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AD Police Files

Entry updated 17 April 2023. Tagged: TV.

Japanese Original Video Animation (1990). Artmic, AIC. Directed by Takamasa Ikegami and Akira Nishimori. Written by Takehito Nakazawa and Kaoru Mizutani. Voice cast includes Toshio Furukawa, Youko Matsuoka, Miina Tominaga and Norio Wakamoto. Three 27-minute episodes. Colour.

This was a spin-off from Bubblegum Crisis (1987-1991), set a few years earlier in 2027 (see Near Future). It shows the early career of a secondary character from that series, police officer Leon McNichol (Furukawa), when he was a rookie in the AD Police and working alongside the seasoned officer Gina Malso (Matsuoka). The AD Police deal with Boomer crime in Mega Tokyo (see Crime and Punishment): Boomers are Androids used to rebuild the City, but can be programmed to break the law and are also quite capable of going rogue of their own accord. A Manga by Toshimichi Suzuki (who wrote Bubblegum Crisis) and Tony Takezaki called AD Police: Dead End City (1989-1990) created the setting. Only three episodes of the planned five episodes were completed before legal disputes between the production companies brought the series to a premature end.

The first story, "The Phantom Woman", involves an accusation that a policeman in Mega Tokyo tampered with a Boomer to make it run amok and kill him, enabling his family to collect on his sizeable insurance policy: ex-colleagues Gina and Leon are given six hours to prove his innocence. Their investigations reveal that still operational older Boomer models are liable to be unstable, as their maintenance relies on illegally recycled parts. Furthermore, many tend to work as prostitutes – and during Sex hormonal signals occasionally distort their biochips and they go berserk. Their case is bolstered when a Boomer with the recycled brain of one killed a few years previously by Leon remembers him, strips to her underwear (see Fan Service) and demands he once again penetrates her with his bullets.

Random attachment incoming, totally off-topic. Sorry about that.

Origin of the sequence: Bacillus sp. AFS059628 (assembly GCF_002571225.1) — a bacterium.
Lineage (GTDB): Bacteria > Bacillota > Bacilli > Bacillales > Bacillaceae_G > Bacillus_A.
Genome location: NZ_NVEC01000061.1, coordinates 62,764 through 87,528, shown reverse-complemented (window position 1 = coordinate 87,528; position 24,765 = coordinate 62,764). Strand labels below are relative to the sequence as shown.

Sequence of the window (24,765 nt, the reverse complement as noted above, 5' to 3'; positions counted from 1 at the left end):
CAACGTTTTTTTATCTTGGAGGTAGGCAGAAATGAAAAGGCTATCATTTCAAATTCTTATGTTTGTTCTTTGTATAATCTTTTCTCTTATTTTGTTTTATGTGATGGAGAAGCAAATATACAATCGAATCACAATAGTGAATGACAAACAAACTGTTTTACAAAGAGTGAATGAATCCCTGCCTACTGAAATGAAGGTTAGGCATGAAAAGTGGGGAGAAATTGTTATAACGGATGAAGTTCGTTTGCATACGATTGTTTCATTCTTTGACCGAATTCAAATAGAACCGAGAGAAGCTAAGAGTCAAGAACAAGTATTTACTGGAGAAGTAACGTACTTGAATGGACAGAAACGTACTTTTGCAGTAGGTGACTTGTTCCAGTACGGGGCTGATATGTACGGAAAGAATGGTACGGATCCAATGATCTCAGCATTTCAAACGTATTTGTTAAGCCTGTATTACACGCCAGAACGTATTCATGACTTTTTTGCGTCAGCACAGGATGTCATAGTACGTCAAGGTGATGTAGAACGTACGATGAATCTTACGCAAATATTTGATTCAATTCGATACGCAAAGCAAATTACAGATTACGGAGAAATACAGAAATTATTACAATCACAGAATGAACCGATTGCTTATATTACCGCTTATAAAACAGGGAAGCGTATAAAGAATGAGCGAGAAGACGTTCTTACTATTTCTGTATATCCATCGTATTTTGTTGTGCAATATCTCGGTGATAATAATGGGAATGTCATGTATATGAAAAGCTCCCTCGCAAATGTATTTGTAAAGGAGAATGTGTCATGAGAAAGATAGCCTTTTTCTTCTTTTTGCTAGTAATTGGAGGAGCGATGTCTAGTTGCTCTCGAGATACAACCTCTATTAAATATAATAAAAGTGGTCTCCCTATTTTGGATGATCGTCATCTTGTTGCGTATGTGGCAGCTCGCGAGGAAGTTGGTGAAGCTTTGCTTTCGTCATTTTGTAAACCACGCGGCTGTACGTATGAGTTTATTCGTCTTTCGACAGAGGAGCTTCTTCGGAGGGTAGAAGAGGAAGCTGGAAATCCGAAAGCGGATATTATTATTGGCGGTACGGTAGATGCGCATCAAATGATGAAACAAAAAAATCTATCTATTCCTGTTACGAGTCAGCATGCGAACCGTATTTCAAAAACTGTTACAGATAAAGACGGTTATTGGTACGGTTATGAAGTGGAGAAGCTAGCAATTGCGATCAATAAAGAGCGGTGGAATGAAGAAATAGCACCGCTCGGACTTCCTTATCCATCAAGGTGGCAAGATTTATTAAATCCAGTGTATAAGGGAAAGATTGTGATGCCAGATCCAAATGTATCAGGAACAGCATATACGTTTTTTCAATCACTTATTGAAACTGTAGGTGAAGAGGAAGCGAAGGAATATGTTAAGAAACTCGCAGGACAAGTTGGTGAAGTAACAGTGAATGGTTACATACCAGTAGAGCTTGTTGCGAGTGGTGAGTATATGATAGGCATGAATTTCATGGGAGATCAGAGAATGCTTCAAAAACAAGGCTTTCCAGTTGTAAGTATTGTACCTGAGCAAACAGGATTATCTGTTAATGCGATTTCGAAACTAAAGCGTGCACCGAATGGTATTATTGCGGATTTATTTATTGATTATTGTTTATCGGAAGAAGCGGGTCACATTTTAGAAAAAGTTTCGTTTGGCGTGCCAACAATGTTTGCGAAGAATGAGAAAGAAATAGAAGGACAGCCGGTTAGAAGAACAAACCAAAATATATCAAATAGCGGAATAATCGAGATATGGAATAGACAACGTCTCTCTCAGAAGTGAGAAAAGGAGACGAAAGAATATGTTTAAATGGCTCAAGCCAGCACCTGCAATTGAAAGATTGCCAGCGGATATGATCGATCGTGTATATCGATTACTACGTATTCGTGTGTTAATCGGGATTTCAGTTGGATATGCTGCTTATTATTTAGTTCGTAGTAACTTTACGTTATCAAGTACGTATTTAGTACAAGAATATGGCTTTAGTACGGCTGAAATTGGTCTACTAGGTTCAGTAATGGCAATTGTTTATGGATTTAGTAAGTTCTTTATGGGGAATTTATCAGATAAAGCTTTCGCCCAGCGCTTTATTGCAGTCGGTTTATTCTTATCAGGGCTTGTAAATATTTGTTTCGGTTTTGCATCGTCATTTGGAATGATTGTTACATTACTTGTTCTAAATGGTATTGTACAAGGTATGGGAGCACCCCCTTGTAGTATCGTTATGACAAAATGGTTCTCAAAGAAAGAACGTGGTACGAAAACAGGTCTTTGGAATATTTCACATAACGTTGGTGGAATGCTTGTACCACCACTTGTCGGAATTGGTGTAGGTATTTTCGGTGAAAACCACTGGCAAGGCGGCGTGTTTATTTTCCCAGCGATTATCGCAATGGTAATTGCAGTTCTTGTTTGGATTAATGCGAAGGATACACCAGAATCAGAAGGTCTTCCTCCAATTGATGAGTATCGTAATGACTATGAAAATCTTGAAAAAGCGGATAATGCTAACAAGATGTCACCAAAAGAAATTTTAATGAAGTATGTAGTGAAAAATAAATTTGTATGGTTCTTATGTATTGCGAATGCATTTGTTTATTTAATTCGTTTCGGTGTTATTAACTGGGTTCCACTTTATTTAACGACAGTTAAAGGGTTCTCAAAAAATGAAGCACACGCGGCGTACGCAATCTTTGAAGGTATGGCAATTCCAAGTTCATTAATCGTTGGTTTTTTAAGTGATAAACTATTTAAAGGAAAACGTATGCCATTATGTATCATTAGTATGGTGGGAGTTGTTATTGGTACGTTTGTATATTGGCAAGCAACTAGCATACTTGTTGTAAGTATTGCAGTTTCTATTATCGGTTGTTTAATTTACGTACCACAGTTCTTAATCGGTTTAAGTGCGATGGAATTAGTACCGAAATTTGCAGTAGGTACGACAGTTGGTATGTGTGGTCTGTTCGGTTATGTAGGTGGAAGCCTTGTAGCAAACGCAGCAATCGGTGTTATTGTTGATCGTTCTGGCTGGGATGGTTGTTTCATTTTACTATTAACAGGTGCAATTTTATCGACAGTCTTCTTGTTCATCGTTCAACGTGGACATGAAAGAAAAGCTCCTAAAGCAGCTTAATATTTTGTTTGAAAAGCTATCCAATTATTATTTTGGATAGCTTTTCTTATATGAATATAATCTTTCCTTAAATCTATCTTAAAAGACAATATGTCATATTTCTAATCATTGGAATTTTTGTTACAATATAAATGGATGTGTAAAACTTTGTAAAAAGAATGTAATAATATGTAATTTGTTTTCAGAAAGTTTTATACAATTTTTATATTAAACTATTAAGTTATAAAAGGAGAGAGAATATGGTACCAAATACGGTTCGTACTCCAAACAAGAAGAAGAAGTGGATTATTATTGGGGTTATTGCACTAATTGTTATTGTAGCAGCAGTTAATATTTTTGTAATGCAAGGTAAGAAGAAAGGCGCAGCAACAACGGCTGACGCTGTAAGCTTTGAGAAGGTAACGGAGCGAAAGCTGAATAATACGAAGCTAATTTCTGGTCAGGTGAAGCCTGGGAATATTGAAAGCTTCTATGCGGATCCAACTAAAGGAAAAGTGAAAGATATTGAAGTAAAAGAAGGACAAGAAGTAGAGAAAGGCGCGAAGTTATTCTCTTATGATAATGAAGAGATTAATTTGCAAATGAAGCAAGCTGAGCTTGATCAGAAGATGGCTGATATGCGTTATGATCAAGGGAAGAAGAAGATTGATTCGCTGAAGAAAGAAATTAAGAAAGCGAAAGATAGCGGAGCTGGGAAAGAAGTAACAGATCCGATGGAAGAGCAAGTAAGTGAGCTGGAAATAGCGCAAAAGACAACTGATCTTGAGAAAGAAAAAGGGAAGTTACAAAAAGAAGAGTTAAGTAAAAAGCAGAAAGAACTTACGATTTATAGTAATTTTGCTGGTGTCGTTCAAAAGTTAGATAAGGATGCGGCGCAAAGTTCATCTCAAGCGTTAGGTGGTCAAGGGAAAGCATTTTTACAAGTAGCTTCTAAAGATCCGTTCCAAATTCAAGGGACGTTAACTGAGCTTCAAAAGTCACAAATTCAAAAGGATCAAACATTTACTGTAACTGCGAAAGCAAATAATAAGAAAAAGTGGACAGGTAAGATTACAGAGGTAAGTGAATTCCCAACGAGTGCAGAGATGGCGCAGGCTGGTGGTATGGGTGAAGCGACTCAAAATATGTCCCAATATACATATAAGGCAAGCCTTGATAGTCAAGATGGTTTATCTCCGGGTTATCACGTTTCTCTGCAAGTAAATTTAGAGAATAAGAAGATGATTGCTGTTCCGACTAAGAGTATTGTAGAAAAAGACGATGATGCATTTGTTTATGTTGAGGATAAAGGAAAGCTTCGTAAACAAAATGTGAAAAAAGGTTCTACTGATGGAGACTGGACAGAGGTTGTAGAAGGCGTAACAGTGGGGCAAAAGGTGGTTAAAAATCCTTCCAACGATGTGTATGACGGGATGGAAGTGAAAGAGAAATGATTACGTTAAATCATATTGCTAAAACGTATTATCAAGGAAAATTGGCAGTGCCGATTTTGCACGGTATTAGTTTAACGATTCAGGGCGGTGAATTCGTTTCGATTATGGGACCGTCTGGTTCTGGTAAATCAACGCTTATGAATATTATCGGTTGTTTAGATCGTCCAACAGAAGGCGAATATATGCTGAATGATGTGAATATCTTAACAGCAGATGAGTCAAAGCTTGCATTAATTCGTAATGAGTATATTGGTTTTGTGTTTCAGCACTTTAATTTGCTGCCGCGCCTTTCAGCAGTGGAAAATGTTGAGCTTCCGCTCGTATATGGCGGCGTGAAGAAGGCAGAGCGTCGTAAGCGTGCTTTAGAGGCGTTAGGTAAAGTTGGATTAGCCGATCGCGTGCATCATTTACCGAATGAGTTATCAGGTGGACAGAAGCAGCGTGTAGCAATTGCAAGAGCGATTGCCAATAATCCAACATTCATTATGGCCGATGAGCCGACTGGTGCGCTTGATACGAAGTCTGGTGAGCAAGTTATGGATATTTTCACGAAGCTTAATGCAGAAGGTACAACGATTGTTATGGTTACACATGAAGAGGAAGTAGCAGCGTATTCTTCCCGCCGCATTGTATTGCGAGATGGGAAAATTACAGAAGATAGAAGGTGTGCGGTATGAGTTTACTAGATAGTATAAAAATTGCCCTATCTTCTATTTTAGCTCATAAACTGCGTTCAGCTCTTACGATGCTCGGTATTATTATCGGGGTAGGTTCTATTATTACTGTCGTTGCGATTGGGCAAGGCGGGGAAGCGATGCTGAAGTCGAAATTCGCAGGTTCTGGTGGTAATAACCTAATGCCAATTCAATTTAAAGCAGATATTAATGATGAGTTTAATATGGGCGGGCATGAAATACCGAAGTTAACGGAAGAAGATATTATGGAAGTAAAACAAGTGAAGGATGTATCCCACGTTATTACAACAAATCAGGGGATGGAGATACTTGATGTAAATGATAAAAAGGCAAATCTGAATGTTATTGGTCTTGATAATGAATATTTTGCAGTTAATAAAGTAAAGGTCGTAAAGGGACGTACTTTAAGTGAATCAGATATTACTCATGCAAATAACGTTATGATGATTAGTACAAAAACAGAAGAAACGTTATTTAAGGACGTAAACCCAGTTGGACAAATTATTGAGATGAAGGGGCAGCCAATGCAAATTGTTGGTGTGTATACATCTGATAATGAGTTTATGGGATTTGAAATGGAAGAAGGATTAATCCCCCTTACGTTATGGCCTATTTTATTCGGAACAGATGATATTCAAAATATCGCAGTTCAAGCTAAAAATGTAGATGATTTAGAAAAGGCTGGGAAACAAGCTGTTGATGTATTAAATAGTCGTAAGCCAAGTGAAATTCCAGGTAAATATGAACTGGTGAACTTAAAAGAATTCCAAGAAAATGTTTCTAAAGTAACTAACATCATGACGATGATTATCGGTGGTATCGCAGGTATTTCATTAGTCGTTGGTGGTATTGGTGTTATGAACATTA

Next is "The Ripper". Though the Paradise Loop subway line was closed down years ago, some trains still run as the power was never turned off and it is now favoured by the dark underbelly of society. Six prostitutes have been murdered whilst travelling on the Loop and – as it is assumed the killer is a Boomer – the AD Police are called in; but Iris Cara (Tominaga), a regular policewomen, believes the savagery of the crimes means the culprit is human. She is correct: years ago a CEO had the organs performing her "womanly functions" replaced with cybernetic ones to counter accusations that her menstrual cycle was affecting her efficiency – but her husband started sleeping with Loop prostitutes, arguing real organs are best. She killed her husband and then took her revenge on prostitutes: when asked why she felt compelled to target the latter she responds "a change inside the body brings about a change in consciousness" (see Identity).

The final episode is "The Man Who Bites His Tongue". After sustaining massive injuries fighting a Boomer, Billy Fanword (Wakamoto) is turned into an experimental anti-Boomer battle android for the AD Police, having had virtually all his body replaced with cybernetics: RoboCop (1987) was presumably an inspiration. However, as he no longer feels pain, his detachment leads to a loss of combat ability: the female Scientist who created him tries to counter this with Drugs and Sex. Gina, who knew Fanword before, notices the effects of the drugs and a decline in his humanity; eventually despair and drugs cause Billy to go on a rampage, killing the scientist, but – on recognizing Gina – begging her to kill him: she does.

This Anime depicts a society where virtually everybody has some kind of prosthetic implant (see Cyborgs) and the difference between human and android has become blurred (see Cyberpunk): indeed, any person who becomes more than 70% cybernetic is reclassified as a Boomer. The series has exciting action and some good animation; however, enjoyment is hindered by the ridiculous elements. Part of this is due to cramming too much into 27-minute episodes, resulting in over-simplification of the plot (which also damages the attempt to explore serious themes) – though this does not explain away the at times cringe-inducing depiction of women (see Women in SF). Matters are not helped by the supposedly main character, Leon, being an unsympathetic nonentity – though the hard-bitten Gina is fairly good. [SP]


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